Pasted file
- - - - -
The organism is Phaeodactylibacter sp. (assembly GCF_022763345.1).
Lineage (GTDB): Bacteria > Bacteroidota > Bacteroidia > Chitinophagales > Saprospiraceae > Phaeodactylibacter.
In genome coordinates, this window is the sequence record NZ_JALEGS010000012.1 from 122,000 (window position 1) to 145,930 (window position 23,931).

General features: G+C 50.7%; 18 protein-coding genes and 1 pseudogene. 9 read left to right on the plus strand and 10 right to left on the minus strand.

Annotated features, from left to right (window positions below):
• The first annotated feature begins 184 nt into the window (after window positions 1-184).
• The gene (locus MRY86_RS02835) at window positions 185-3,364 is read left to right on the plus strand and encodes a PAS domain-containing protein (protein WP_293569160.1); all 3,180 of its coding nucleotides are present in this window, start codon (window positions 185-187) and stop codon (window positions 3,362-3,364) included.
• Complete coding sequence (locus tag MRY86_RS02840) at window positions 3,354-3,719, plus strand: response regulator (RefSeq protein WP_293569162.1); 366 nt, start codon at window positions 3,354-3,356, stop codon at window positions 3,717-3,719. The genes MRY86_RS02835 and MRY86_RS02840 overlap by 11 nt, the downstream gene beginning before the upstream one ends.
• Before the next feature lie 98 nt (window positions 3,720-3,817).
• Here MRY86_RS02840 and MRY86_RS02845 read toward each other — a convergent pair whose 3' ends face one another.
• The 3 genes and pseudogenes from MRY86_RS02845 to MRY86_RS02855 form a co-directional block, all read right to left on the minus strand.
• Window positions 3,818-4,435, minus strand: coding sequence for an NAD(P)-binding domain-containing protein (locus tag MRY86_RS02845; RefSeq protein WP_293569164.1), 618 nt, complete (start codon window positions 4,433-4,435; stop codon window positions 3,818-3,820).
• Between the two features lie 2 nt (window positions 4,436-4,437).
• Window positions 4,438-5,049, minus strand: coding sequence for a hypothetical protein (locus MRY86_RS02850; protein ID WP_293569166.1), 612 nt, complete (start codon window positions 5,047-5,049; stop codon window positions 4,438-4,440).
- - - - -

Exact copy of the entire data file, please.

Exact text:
The organism is Phaeodactylibacter sp. (assembly GCF_022763345.1).
Lineage (GTDB): Bacteria > Bacteroidota > Bacteroidia > Chitinophagales > Saprospiraceae > Phaeodactylibacter.
In genome coordinates, this window is the sequence record NZ_JALEGS010000012.1 from 122,000 (window position 1) to 145,930 (window position 23,931).

General features: G+C 50.7%; 18 protein-coding genes and 1 pseudogene. 9 read left to right on the plus strand and 10 right to left on the minus strand.

Annotated features, from left to right (window positions below):
• The first annotated feature begins 184 nt into the window (after window positions 1-184).
• The gene (locus MRY86_RS02835) at window positions 185-3,364 is read left to right on the plus strand and encodes a PAS domain-containing protein (protein WP_293569160.1); all 3,180 of its coding nucleotides are present in this window, start codon (window positions 185-187) and stop codon (window positions 3,362-3,364) included.
• Complete coding sequence (locus tag MRY86_RS02840) at window positions 3,354-3,719, plus strand: response regulator (RefSeq protein WP_293569162.1); 366 nt, start codon at window positions 3,354-3,356, stop codon at window positions 3,717-3,719. The genes MRY86_RS02835 and MRY86_RS02840 overlap by 11 nt, the downstream gene beginning before the upstream one ends.
• Before the next feature lie 98 nt (window positions 3,720-3,817).
• Here MRY86_RS02840 and MRY86_RS02845 read toward each other — a convergent pair whose 3' ends face one another.
• The 3 genes and pseudogenes from MRY86_RS02845 to MRY86_RS02855 form a co-directional block, all read right to left on the minus strand.
• Window positions 3,818-4,435, minus strand: coding sequence for an NAD(P)-binding domain-containing protein (locus tag MRY86_RS02845; RefSeq protein WP_293569164.1), 618 nt, complete (start codon window positions 4,433-4,435; stop codon window positions 3,818-3,820).
• Between the two features lie 2 nt (window positions 4,436-4,437).
• Window positions 4,438-5,049, minus strand: coding sequence for a hypothetical protein (locus MRY86_RS02850; protein ID WP_293569166.1), 612 nt, complete (start codon window positions 5,047-5,049; stop codon window positions 4,438-4,440).